Is expecting large returns from AI self-improvement just following an exponential trend line off a cliff?

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Blindly following the trendlines while forecasting technological progress is certainly a risk (affectionately known in AI circles as “pulling a Kurzweill”), but sometimes taking an exponential trend seriously is the right response.

Consider economic doubling times. In 1 AD, the world GDP was about $20 billion; it took a thousand years, until 1000 AD, for that to double to $40 billion. But it only took five hundred more years, until 1500, or so, for the economy to double again. And then it only took another three hundred years or so, until 1800, for the economy to double a third time. Someone in 1800 might calculate the trend line and say this was ridiculous, that it implied the economy would be doubling every ten years or so in the beginning of the 21st century. But in fact, this is how long the economy takes to double these days. To a medieval, used to a thousand-year doubling time (which was based mostly on population growth!), an economy that doubled every ten years might seem inconceivable. To us, it seems normal.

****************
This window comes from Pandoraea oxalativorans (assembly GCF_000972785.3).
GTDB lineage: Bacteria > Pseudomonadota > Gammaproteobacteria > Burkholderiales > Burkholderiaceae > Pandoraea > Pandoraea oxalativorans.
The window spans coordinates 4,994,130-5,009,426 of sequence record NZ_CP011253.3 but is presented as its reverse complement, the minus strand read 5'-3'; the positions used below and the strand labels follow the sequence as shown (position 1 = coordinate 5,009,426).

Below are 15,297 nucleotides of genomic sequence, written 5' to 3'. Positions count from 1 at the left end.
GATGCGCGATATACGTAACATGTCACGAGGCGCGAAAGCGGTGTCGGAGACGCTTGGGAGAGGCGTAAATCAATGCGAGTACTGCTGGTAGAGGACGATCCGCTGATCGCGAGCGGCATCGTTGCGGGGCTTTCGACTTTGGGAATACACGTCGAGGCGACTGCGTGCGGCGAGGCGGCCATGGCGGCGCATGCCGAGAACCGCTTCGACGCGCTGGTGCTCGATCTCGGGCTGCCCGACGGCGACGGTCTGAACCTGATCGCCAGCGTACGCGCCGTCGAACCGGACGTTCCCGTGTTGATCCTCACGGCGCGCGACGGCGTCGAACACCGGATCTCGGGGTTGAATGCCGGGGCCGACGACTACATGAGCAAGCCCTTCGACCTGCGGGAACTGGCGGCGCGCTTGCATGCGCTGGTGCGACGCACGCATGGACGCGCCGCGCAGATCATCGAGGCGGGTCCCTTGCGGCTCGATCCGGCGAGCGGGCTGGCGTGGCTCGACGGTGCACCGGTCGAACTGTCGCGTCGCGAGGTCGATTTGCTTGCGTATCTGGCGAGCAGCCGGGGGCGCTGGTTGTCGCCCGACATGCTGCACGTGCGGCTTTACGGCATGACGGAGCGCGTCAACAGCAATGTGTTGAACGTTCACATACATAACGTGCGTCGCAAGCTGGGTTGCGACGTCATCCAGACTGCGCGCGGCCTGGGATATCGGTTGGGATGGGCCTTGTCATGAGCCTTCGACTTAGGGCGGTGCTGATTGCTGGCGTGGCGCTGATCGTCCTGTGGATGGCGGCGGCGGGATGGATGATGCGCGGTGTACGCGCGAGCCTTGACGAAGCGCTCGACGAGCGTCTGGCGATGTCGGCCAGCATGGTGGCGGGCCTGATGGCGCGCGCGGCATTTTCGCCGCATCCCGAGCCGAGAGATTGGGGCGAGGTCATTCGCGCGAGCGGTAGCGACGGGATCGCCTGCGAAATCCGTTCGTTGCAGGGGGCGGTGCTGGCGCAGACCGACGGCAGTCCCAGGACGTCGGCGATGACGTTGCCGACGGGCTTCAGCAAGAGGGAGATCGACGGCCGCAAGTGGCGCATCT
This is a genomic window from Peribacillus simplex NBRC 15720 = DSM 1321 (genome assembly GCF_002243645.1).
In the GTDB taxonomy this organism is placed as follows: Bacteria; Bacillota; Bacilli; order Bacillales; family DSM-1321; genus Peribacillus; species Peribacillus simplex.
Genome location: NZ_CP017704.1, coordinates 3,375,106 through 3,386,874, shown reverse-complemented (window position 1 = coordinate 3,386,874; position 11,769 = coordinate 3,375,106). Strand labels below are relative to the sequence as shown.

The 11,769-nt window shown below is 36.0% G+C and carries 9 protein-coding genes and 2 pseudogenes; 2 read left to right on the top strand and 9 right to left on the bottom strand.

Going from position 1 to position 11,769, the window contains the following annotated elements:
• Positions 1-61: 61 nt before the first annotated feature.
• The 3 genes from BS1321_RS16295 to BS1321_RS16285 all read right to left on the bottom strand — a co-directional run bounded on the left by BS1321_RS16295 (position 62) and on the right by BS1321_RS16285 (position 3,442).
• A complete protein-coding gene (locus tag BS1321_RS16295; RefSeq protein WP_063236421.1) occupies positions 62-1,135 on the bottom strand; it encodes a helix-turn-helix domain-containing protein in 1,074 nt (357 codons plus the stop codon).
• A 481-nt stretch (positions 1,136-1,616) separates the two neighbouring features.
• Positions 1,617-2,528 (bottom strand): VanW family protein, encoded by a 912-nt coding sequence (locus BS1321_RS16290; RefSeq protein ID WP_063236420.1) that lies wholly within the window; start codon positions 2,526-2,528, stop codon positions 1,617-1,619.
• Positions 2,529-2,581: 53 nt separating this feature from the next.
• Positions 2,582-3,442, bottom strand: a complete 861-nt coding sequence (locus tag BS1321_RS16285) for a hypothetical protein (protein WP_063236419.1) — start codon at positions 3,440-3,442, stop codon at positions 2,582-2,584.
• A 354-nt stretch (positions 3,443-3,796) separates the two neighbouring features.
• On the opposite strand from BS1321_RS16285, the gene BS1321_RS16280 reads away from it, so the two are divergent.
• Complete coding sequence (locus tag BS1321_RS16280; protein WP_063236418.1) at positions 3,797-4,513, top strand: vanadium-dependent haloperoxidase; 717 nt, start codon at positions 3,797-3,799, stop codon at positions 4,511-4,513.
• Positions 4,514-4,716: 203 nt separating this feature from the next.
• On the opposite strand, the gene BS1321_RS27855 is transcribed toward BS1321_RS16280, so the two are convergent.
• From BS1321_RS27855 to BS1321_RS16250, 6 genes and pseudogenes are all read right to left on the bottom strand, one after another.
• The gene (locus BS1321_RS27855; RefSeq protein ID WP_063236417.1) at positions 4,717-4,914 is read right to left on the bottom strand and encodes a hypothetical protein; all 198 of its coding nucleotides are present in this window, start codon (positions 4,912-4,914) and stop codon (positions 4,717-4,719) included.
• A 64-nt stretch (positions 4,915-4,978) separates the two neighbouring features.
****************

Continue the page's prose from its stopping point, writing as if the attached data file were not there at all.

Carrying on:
Likewise, in 1965 Gordon Moore noted that semiconductor complexity seemed to double every eighteen months. During his own day, there were about five hundred transistors on a chip; he predicted that would soon double to a thousand, and a few years later to two thousand. Almost as soon as Moore’s Law become well-known, people started saying it was absurd to follow it off a cliff – such a law would imply a million transistors per chip in 1990, a hundred million in 2000, ten billion transistors on every chip by 2015! More transistors on a single chip than existed on all the computers in the world! Transistors the size of molecules! But of course all of these things happened; the ridiculous exponential trend proved more accurate than the naysayers.